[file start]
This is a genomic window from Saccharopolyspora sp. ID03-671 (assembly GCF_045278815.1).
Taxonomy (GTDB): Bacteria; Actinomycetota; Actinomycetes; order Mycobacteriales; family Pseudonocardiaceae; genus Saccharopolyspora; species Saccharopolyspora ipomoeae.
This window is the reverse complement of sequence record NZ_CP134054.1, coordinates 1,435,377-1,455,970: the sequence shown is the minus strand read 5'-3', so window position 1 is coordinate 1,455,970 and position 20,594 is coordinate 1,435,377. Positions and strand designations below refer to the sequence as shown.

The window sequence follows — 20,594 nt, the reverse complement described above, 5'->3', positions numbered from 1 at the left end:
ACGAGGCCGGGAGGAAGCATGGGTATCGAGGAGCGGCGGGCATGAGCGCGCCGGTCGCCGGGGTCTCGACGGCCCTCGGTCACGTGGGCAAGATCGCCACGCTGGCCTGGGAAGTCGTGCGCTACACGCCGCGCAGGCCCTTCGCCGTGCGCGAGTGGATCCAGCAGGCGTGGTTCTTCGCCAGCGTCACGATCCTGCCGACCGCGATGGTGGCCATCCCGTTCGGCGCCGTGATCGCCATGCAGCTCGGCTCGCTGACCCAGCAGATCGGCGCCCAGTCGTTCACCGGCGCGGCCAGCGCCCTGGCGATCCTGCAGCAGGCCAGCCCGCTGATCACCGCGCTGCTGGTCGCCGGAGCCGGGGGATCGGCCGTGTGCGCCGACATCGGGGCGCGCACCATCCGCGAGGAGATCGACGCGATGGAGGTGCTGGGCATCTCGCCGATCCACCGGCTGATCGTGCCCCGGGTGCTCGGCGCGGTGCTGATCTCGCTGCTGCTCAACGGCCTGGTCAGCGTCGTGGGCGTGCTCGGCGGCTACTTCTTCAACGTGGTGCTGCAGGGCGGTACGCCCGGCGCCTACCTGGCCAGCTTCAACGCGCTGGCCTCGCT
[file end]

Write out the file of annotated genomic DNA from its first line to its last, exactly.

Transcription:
This is a genomic window from Saccharopolyspora sp. ID03-671 (assembly GCF_045278815.1).
Taxonomy (GTDB): Bacteria; Actinomycetota; Actinomycetes; order Mycobacteriales; family Pseudonocardiaceae; genus Saccharopolyspora; species Saccharopolyspora ipomoeae.
This window is the reverse complement of sequence record NZ_CP134054.1, coordinates 1,435,377-1,455,970: the sequence shown is the minus strand read 5'-3', so window position 1 is coordinate 1,455,970 and position 20,594 is coordinate 1,435,377. Positions and strand designations below refer to the sequence as shown.

The window sequence follows — 20,594 nt, the reverse complement described above, 5'->3', positions numbered from 1 at the left end:
ACGAGGCCGGGAGGAAGCATGGGTATCGAGGAGCGGCGGGCATGAGCGCGCCGGTCGCCGGGGTCTCGACGGCCCTCGGTCACGTGGGCAAGATCGCCACGCTGGCCTGGGAAGTCGTGCGCTACACGCCGCGCAGGCCCTTCGCCGTGCGCGAGTGGATCCAGCAGGCGTGGTTCTTCGCCAGCGTCACGATCCTGCCGACCGCGATGGTGGCCATCCCGTTCGGCGCCGTGATCGCCATGCAGCTCGGCTCGCTGACCCAGCAGATCGGCGCCCAGTCGTTCACCGGCGCGGCCAGCGCCCTGGCGATCCTGCAGCAGGCCAGCCCGCTGATCACCGCGCTGCTGGTCGCCGGAGCCGGGGGATCGGCCGTGTGCGCCGACATCGGGGCGCGCACCATCCGCGAGGAGATCGACGCGATGGAGGTGCTGGGCATCTCGCCGATCCACCGGCTGATCGTGCCCCGGGTGCTCGGCGCGGTGCTGATCTCGCTGCTGCTCAACGGCCTGGTCAGCGTCGTGGGCGTGCTCGGCGGCTACTTCTTCAACGTGGTGCTGCAGGGCGGTACGCCCGGCGCCTACCTGGCCAGCTTCAACGCGCTGGCCTCGCT